The conversation between the talented pastry chef Nina Métayer, head of the Délicatisserie (online or at Printemps Haussmann), and the watchmaking house Jaeger-LeCoultre began with a misunderstanding. When we told him Art Deco, the first thought of circles and volutes, while the second saw lines and rectangles.
It took several meetings to adjust their visions of this period rich in graphics, in order to compose together the sweet menu of the 1931 Café, open on the fourth floor of the “Reverso: timeless since 1931” exhibition.
The Reverso, the brand’s iconic watch, was designed for polo players who needed to protect the dial and glass from accidental drop or breakage – the case slides on itself and turns around to stay in place. shelter during matches. The watch, which saw the light of day in 1931 in the Vallée de Joux, Switzerland, respects the contemporary codes of the time, those of Art Deco, whose gadroons (three lines above and below the dial) are the incarnation.
A common language
To immerse herself in this culture, Nina Métayer had a lot of discussion with Célestin, one of her pastry chefs, a former watchmaker who, coincidentally, had applied to Jaeger-LeCoultre before being hired at her. She completes her reflection by turning her Reverso while walking around the Roland-Garros site: on the border of Paris and the Bois de Boulogne, she observes the perspectives drawn by the houses of the 1930s, admires the brutality of the concrete, let itself be charmed by the constructions of Le Corbusier …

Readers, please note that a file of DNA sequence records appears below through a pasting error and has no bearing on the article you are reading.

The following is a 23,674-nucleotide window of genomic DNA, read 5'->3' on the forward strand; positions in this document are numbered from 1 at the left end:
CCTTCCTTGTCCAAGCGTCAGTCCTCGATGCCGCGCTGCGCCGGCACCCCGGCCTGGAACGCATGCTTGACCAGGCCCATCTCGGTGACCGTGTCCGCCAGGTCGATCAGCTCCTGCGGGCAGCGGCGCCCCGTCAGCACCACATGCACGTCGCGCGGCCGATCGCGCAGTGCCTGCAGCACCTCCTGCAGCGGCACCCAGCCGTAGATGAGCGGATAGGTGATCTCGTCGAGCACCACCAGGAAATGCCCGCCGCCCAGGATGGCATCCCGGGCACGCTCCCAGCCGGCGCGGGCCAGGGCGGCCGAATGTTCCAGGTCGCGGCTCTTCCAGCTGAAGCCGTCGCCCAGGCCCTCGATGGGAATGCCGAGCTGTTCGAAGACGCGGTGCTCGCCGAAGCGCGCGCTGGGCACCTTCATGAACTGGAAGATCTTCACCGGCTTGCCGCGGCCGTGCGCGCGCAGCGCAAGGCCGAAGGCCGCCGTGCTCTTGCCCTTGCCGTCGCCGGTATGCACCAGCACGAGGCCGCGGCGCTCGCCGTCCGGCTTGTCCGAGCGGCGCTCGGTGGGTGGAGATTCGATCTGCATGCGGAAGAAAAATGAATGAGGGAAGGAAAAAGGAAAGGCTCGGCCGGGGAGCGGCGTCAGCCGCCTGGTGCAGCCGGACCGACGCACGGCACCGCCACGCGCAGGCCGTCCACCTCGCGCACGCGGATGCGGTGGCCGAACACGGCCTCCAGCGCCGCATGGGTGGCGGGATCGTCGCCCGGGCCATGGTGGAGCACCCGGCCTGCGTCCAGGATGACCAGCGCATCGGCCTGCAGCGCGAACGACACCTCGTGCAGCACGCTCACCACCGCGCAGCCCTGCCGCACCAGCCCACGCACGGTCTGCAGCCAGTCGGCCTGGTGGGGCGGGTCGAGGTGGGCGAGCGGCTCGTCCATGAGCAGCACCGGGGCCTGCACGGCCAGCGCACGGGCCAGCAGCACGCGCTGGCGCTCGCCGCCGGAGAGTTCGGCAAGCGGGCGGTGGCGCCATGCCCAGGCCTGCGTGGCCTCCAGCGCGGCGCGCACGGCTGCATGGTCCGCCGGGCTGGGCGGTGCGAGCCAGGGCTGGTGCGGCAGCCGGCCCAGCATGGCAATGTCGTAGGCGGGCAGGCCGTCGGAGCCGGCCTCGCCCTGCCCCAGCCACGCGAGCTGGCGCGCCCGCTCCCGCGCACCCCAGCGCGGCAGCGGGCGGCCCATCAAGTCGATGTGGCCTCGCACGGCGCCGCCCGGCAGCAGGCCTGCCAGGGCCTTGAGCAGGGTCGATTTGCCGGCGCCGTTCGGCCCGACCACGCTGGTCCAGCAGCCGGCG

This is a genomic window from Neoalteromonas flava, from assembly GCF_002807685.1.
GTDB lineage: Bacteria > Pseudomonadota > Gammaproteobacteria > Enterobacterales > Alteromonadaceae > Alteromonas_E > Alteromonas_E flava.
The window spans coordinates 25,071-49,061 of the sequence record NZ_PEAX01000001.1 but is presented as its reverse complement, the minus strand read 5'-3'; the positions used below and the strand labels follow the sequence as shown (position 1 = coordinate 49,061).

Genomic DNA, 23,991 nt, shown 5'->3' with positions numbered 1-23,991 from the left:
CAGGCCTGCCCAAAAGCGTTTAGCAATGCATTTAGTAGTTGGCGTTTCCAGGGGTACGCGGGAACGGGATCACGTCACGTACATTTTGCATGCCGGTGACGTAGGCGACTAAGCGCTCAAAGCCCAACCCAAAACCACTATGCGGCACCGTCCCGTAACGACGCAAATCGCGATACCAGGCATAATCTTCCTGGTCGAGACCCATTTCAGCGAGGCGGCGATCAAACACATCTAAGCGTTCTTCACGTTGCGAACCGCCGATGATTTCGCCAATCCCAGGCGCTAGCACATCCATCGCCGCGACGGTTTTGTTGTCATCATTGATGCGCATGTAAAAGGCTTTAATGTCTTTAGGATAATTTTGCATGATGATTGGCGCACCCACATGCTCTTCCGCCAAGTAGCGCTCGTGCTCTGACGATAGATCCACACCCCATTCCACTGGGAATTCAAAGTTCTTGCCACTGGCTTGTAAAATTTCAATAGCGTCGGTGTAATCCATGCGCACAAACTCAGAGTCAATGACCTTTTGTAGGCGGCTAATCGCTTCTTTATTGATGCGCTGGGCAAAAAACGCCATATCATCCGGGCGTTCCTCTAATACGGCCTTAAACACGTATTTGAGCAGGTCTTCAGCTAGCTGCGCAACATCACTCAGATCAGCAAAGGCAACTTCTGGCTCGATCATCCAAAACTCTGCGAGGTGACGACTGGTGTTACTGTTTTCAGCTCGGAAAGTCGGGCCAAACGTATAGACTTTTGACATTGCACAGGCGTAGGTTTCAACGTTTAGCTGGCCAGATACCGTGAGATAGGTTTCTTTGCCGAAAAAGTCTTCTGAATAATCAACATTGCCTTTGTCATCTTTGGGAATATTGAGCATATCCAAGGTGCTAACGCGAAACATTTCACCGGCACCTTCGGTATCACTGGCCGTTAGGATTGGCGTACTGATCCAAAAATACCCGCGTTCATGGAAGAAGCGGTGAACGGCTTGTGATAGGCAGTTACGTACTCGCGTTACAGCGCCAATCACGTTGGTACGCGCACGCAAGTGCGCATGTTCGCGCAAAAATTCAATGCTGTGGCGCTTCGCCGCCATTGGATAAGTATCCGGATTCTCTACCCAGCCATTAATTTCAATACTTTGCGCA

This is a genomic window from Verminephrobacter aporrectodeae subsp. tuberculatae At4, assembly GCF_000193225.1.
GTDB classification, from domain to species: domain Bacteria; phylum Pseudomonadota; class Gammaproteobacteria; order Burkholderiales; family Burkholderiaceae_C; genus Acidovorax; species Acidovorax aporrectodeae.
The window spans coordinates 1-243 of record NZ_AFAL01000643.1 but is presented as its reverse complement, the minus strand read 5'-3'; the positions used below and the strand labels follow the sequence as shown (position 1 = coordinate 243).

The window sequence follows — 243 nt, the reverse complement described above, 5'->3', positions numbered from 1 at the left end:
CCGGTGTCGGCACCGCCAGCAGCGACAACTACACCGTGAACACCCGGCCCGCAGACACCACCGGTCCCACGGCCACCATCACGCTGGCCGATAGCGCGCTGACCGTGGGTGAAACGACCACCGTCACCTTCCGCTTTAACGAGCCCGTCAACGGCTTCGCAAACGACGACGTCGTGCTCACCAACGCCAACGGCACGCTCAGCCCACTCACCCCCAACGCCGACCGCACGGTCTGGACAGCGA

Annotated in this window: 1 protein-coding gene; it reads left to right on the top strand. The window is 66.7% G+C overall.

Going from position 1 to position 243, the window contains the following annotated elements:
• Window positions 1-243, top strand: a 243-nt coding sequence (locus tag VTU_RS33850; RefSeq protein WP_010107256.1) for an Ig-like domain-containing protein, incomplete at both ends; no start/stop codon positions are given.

And when she visits the Jaeger-LeCoultre manufacture, she understands that there is a common language between her profession and that of watchmaking: that of precision and gesture. “Pastry can be very technical, but excellence lies in our ability to go beyond the recipe, allowing our sensitivity to speak. If we take measurements all the time, we do not understand the meaning of what we are doing. I found this again by observing the watchmakers at work. When they bead, for example, they use a very precise machine. The mastery of the gesture (you have to press more or less hard) comes from their experience. Beauty will be born out of defect… ”
Several sketches later, she finds exactly this tension when she pockets the “feathers” of Chantilly cream with lemon zest on the blueberry pie that she calls “Silence of blueberry”. He has to hand cut the pastry bag to the right diameter and at the right angle before repeating a painter’s gesture on the cake. Ditto with the “Secret of red fruits”, a true sculpture of lightness to be savored in one of the deep and rounded canapes of the 1931 Café.
With “Bruit de noisettes”, the research is quite different. It is located both in the precision of the design and in the lightness of the creation (vegan), but above all in the sound that the cake will make when the spoon plunges into it. If the gourmet is precise in his gesture and regular in his tasting, he will hear a ticking which unmistakably recalls that of the knockers. Nina Métayer will then be able to turn her Reverso over and take a break from the time that flies too quickly for her liking.
“Reverso: timeless since 1931”, 1931 Café, 15, rue du Faubourg-Saint-Honoré, Paris 8e. Open until December 24th.